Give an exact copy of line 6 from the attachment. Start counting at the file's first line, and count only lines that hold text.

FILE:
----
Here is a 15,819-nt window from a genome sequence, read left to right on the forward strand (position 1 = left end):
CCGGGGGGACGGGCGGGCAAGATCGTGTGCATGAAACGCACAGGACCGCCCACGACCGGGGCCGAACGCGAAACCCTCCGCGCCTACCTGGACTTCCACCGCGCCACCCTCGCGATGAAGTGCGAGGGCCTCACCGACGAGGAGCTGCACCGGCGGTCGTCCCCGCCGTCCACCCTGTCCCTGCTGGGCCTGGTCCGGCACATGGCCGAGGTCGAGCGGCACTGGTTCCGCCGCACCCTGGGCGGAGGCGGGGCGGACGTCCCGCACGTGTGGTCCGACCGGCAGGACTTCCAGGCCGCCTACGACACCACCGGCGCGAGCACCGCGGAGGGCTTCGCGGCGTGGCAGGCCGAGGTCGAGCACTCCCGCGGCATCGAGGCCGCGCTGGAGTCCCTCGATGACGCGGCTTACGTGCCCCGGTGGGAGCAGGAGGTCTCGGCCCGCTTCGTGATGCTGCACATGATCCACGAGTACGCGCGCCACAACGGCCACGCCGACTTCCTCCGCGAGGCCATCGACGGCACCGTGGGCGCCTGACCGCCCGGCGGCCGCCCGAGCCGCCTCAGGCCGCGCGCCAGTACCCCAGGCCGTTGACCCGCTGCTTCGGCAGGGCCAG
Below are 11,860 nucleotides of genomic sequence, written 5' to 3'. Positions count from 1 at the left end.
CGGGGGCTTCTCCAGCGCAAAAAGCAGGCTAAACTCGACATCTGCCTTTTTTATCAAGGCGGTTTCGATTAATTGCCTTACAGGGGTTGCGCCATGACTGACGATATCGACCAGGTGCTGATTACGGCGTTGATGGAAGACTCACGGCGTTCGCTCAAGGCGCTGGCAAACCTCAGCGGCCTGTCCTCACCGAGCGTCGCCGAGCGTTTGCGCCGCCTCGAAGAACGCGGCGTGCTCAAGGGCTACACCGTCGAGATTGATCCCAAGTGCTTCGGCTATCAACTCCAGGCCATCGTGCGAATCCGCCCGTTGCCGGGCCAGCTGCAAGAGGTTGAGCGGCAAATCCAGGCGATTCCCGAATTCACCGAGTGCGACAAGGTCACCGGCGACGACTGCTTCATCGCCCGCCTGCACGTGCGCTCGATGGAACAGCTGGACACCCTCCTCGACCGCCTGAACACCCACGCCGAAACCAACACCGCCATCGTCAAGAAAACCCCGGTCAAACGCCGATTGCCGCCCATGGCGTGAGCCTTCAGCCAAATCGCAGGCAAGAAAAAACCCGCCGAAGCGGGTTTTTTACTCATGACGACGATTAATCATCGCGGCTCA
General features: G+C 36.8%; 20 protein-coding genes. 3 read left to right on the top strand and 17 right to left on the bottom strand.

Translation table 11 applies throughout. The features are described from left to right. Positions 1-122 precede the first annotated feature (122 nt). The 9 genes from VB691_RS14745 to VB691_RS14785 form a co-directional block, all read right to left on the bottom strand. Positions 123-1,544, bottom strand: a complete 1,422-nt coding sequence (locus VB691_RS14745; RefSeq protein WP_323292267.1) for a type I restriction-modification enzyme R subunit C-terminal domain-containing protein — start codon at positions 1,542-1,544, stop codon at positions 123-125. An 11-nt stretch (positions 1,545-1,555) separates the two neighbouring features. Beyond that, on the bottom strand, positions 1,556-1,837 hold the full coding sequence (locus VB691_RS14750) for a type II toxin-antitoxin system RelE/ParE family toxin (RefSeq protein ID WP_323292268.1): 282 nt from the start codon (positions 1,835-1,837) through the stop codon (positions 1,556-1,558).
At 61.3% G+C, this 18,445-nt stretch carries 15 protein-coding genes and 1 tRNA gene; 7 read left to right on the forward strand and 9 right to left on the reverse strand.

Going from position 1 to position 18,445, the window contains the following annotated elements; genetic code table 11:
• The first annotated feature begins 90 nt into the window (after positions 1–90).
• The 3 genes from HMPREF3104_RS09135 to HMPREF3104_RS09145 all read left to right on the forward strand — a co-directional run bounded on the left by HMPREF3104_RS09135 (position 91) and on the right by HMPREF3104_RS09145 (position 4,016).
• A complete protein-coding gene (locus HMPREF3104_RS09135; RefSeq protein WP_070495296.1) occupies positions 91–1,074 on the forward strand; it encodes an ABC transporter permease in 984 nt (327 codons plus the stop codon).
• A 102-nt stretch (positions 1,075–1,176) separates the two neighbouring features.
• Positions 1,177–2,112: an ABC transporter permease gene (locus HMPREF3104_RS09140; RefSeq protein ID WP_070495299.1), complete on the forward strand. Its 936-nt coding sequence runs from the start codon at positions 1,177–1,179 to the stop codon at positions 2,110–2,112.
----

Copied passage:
Translation table 11 applies throughout. The features are described from left to right. Positions 1-122 precede the first annotated feature (122 nt). The 9 genes from VB691_RS14745 to VB691_RS14785 form a co-directional block, all read right to left on the bottom strand. Positions 123-1,544, bottom strand: a complete 1,422-nt coding sequence (locus VB691_RS14745; RefSeq protein WP_323292267.1) for a type I restriction-modification enzyme R subunit C-terminal domain-containing protein — start codon at positions 1,542-1,544, stop codon at positions 123-125. An 11-nt stretch (positions 1,545-1,555) separates the two neighbouring features. Beyond that, on the bottom strand, positions 1,556-1,837 hold the full coding sequence (locus VB691_RS14750) for a type II toxin-antitoxin system RelE/ParE family toxin (RefSeq protein ID WP_323292268.1): 282 nt from the start codon (positions 1,835-1,837) through the stop codon (positions 1,556-1,558).